It was in my early 30’s when I became conscious of the power of ceremony. I attended a Full Moon Circle, with a friend, conducted by a Cherokee ‘Grandmother’ and crystal Healer. We were five women, in the moonlight, sitting at the edge of the Trinity Hot Springs, in Paradise, Idaho. Through words, song, and heart-centered intention we created a portal of sacred space. Since then, I have engaged in and performed many ceremonies.
There are several aspects of ceremony and ritual that intrigue my sense of curiosity, style and imagination; namely, the necessity of slow time; the transitional and transformative nature of ceremony; as well as the burgeoning freshness of ritual.
Life’s cycles have a way of bringing us to the ‘windows of opportunity’ transitional times offer. When we decide to consciously enter the liminal, we spread our wings/imagination and skywalk into the unknown of soulful transformation. During these times, activating slow time has a way of inviting the heart and mind into an understanding that “something other” takes precedence. It is within that connection with Mystery that a freshness of ritual can loosen from practices of the past, while staying true to ritual’s purpose – which is to affect an integrated shift in our consciousness, so as to deepen our connection to the next phase of life.
Charles Eisenstein, a public speaker, gift economy advocate and author encourages us to “bring the old ways forward.” Ceremony and ritual are the old ways. It is up to us to breath new life into them. And, some would say, our age of high tech is seriously calling out for the old ways to co-mingle with the new.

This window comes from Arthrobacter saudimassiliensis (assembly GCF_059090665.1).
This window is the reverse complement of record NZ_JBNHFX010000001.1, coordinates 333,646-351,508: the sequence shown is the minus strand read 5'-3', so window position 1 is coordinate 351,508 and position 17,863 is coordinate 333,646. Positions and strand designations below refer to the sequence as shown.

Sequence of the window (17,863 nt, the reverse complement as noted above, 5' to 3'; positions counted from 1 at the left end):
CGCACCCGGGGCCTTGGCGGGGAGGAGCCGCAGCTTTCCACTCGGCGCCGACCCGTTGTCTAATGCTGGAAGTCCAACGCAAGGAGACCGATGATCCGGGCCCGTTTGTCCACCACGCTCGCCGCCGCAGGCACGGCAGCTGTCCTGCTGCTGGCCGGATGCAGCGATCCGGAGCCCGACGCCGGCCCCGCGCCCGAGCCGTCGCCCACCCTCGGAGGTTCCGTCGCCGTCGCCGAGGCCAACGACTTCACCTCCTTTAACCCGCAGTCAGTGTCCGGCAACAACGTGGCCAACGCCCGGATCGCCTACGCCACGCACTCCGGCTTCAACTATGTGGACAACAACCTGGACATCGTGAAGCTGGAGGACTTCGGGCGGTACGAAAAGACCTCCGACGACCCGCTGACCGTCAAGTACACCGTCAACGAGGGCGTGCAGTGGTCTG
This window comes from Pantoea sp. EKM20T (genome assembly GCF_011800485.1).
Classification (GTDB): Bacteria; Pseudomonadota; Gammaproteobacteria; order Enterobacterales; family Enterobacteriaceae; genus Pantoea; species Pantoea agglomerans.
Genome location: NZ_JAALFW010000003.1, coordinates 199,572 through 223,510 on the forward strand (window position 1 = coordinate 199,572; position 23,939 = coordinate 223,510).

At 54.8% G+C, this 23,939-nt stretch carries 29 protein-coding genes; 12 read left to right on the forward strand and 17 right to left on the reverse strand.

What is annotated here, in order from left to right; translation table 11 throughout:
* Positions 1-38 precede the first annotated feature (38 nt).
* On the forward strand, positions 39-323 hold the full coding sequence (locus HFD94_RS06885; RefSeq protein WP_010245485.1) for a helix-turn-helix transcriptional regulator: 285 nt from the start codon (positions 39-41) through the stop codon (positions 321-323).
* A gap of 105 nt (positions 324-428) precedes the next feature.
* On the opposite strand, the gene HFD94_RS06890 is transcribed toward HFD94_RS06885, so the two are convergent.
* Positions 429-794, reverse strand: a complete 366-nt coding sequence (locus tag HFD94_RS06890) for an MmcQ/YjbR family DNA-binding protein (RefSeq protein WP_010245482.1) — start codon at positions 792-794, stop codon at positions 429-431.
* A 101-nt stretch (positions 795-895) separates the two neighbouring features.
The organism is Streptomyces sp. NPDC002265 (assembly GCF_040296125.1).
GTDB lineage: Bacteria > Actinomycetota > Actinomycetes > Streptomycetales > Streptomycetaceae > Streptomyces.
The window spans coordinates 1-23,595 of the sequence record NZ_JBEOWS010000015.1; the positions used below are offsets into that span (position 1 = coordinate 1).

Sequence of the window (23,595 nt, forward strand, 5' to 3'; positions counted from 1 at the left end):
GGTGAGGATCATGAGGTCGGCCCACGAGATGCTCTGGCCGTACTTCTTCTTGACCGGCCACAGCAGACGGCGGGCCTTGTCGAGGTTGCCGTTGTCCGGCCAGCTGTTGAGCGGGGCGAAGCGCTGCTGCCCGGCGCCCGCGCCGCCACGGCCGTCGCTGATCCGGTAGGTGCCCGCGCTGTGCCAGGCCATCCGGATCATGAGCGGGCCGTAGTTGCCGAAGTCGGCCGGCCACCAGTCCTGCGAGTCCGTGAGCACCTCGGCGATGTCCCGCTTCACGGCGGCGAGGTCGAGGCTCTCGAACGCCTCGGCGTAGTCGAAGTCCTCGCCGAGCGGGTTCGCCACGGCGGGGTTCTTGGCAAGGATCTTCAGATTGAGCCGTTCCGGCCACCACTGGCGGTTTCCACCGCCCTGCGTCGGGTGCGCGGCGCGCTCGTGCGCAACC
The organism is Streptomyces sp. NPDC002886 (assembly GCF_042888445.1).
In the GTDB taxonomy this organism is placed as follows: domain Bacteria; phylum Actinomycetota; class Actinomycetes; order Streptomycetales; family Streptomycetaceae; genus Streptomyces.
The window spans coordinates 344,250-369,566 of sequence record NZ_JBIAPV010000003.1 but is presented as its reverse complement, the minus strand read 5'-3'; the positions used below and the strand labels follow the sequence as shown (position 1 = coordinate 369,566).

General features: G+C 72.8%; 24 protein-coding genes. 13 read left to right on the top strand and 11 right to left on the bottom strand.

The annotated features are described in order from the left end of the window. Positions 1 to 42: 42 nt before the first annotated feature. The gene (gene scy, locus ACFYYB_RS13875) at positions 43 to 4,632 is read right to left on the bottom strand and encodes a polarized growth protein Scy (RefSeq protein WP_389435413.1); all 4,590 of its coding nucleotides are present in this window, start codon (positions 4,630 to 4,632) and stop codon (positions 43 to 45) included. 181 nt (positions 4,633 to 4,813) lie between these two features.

As an autodidact, my interests focus in the arenas of Psychology, Religious/Spiritual Studies, Healing Arts, Esoteric Science and Yoga Philosophy. I have been a Body Worker for over 30 years, and have taught Yoga and Meditation since 2002. I’ve assisted many into their ‘death song’ as a death mid-wife/doula. I have also volunteered for many organizations, such as Hospice, The Shanti Project, Domestic Violence Shelters, and currently I volunteer with the national organization, Alternative to Violence Project, here in Colorado.
With great delight, during my 50’s, I completed two years at the College of Southern Idaho, graduating with honors. It was a wonderful way to give my intelligence a reason to celebrate! J And then, in 2018, after two decades of spiritual study and practice, through the Corelight Community, it became clear that the next step on my path was to become an Ordained Minister. For years I had prepared, for months I had been called, for the Ceremony I was ready. As a result, I also offer my services as Spiritual Counselor.